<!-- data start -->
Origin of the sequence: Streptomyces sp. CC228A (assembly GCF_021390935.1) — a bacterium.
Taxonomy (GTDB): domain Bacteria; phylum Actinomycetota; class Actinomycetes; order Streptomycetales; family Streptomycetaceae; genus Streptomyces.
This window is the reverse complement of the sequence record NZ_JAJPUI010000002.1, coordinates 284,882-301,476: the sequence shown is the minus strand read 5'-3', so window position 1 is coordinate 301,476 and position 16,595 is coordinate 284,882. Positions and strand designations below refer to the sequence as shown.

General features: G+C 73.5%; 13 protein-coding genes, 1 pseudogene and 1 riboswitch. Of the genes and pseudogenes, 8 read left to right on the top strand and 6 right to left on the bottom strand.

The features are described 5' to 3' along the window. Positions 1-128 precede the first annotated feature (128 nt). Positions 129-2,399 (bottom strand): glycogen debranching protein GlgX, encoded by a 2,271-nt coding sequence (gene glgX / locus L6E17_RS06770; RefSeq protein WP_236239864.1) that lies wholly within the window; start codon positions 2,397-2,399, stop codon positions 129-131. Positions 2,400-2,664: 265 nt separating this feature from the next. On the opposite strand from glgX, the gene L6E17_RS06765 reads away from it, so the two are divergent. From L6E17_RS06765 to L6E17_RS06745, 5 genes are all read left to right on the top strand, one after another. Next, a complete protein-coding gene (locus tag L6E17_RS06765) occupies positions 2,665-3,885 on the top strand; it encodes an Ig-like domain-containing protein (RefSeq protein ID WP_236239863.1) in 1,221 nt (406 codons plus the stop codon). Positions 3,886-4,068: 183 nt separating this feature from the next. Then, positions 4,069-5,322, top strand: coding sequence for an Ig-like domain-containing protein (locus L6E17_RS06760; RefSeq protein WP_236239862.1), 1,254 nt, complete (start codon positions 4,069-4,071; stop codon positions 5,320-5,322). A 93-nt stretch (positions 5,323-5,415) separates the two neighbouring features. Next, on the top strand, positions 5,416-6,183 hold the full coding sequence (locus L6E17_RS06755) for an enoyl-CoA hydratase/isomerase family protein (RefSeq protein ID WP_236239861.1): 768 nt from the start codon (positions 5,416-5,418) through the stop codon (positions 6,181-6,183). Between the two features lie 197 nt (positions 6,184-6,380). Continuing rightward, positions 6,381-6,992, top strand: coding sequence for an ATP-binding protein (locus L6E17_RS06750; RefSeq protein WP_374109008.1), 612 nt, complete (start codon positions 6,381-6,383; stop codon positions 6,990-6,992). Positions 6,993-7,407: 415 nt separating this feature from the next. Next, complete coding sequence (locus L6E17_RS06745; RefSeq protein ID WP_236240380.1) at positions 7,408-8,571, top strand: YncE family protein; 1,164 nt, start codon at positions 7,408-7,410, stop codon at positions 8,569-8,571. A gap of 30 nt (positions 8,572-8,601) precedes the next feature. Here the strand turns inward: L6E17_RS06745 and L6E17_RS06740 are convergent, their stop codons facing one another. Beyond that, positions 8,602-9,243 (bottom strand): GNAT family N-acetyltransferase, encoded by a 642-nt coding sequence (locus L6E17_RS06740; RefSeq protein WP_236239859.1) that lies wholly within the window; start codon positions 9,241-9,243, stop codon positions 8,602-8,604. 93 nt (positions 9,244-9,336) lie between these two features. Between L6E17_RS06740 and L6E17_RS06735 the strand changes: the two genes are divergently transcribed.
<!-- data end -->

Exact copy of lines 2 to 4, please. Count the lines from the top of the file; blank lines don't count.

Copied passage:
Taxonomy (GTDB): domain Bacteria; phylum Actinomycetota; class Actinomycetes; order Streptomycetales; family Streptomycetaceae; genus Streptomyces.
This window is the reverse complement of the sequence record NZ_JAJPUI010000002.1, coordinates 284,882-301,476: the sequence shown is the minus strand read 5'-3', so window position 1 is coordinate 301,476 and position 16,595 is coordinate 284,882. Positions and strand designations below refer to the sequence as shown.

General features: G+C 73.5%; 13 protein-coding genes, 1 pseudogene and 1 riboswitch. Of the genes and pseudogenes, 8 read left to right on the top strand and 6 right to left on the bottom strand.